Restoration of T-cell immunity after HSCT is a slow process. The rebound of the thymus occurs late,10-12  particularly in adult patients, and the contribution of newly generated T cells during the first 6 months after transplantation may be negligible.13  Therefore, the initial protection against viruses has to come from the donor T cells coinfused with the graft or possibly from recipient T cells that have survived conditioning. This might leave some patients unprotected because no immunity is transferred when a patient receives a transplant of hematopoietic stem cells (HSCs) from a CMV-negative donor; recipient T cells survive only when the graft is thoroughly depleted of donor T cells.14,15 

In this study, we monitored the anti-CMV response in 17 patients who received a T-cell-replete or a T-cell-depleted graft from a CMV-positive or -negative donor. We show that distinct combinations of the CMV status of the donor and the type of graft have a significant impact on posttransplantation CMV immunity.

Materials and methods

Monoclonal antibodies, tetramers, and flow cytometry

FACSVantage (Becton Dickinson, Mountain View, CA) was used to sort and analyze cryopreserved mononuclear cells stained with CD8-PE and with allophycocyanin (APC)-labeled tetramers. The synthesis of biotinylated A*0101(A245V)/YSEHPTFTSQY, HLA-A*0201wt/NLVPMVATV, HLA-B*0702wt/TPRVTGGGAM, and HLA-B*0702wt/RPHERNGFTVL using pp65-derived peptides and tetramerization with streptavidin-APC (Molecular Probes, Leiden, The Netherlands) have been previously described.16 

Analysis of the recipient/donor origin of tetramer-positive T cells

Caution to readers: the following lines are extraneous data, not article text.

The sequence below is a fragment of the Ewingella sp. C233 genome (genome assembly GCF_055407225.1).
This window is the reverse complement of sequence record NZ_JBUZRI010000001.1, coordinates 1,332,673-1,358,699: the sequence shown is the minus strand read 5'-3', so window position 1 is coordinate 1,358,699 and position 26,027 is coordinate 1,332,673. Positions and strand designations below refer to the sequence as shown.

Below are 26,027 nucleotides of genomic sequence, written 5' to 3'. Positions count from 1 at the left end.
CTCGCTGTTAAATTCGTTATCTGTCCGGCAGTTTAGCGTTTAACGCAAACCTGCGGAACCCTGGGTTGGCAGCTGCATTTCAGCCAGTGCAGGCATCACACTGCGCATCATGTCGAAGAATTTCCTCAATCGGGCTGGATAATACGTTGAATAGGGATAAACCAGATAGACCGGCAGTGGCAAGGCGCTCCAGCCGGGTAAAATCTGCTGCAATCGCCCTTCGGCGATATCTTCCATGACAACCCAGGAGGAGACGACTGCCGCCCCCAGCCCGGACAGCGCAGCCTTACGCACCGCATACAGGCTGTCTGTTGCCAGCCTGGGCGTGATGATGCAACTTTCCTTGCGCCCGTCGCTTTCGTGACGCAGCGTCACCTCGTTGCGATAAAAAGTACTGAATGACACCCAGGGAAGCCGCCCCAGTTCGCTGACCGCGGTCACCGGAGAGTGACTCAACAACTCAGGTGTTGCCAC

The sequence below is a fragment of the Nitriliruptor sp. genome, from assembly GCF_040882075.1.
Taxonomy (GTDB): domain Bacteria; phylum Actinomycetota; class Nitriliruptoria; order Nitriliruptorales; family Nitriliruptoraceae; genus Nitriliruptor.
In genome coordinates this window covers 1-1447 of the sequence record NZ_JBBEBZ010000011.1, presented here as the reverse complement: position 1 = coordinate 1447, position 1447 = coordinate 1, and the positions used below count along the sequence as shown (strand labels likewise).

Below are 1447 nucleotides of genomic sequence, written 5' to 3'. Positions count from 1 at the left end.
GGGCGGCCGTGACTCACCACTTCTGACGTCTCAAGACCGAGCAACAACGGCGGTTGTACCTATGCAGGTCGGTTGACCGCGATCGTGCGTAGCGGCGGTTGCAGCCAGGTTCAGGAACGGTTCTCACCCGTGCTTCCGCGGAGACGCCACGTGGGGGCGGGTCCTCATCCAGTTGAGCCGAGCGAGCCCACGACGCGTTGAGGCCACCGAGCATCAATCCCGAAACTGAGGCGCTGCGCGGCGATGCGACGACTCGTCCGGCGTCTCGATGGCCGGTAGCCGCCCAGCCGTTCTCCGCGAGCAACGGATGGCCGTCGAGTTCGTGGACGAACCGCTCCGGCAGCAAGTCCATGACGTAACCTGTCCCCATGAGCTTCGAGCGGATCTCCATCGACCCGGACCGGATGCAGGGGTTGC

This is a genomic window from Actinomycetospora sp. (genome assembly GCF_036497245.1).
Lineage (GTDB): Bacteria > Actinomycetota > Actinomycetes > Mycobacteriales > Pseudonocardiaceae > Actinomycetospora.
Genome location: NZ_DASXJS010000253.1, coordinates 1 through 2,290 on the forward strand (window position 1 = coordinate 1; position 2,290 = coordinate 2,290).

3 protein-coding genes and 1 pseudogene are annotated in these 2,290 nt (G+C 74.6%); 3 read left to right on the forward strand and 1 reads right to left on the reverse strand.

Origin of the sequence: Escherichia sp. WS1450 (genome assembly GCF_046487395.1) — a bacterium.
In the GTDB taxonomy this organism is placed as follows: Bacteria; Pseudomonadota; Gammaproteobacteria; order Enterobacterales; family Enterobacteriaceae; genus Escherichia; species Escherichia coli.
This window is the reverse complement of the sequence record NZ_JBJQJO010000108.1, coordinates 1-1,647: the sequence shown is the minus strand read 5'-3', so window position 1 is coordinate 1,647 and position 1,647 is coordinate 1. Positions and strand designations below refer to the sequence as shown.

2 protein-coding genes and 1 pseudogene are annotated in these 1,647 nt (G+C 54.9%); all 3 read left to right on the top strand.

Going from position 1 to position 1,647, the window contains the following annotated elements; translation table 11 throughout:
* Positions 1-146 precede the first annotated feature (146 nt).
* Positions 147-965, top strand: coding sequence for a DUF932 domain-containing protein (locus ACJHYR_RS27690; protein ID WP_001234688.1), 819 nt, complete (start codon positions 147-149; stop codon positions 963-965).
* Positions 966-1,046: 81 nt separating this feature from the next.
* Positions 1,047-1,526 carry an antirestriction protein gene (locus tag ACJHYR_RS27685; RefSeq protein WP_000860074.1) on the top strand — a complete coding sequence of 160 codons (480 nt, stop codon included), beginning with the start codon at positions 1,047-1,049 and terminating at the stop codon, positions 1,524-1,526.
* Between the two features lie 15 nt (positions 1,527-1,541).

Polymerase chain reaction (PCR) conditions and fluorochrome-labeled primers used to amplify the short tandem repeat SE33, D11S554, and Penta E have been previously described.17  Analysis was performed on high molecular weight DNA prepared from nuclei from 2 to 5000 fluorescence-activated cell sorter (FACS)-sorted tetramer-positive cells solubilized in buffer (10 mM Tris, pH 7.5, 5 mM MgCl2, 1% Triton-X100, 10% sucrose) and incubated with proteinase K. The ratio of donor to recipient DNA was determined on a 310 Genetic Analyzer (ABI Prism, Foster City, CA) assessing the surface areas of the peaks using the GeneScan program (Applied Biosystems, Foster City, CA).

TCR analysis and CDR3 spectratyping

All procedures and primer sequences for the 21 variable segments of the T-cell receptor beta (TCR-β) chain used in this study have been previously described.12  In brief, total RNA and cDNA were prepared from 2 to 5000 FACS-sorted cells using the RNeasy kits (Qiagen, Hilden, Germany). PCR was performed with 6-FAM, HEX, and TET dye 5′-labeled primers (Amplimmun, Madulain, Switzerland). Data analysis was performed using GeneScan analysis software (Applied Biosystems).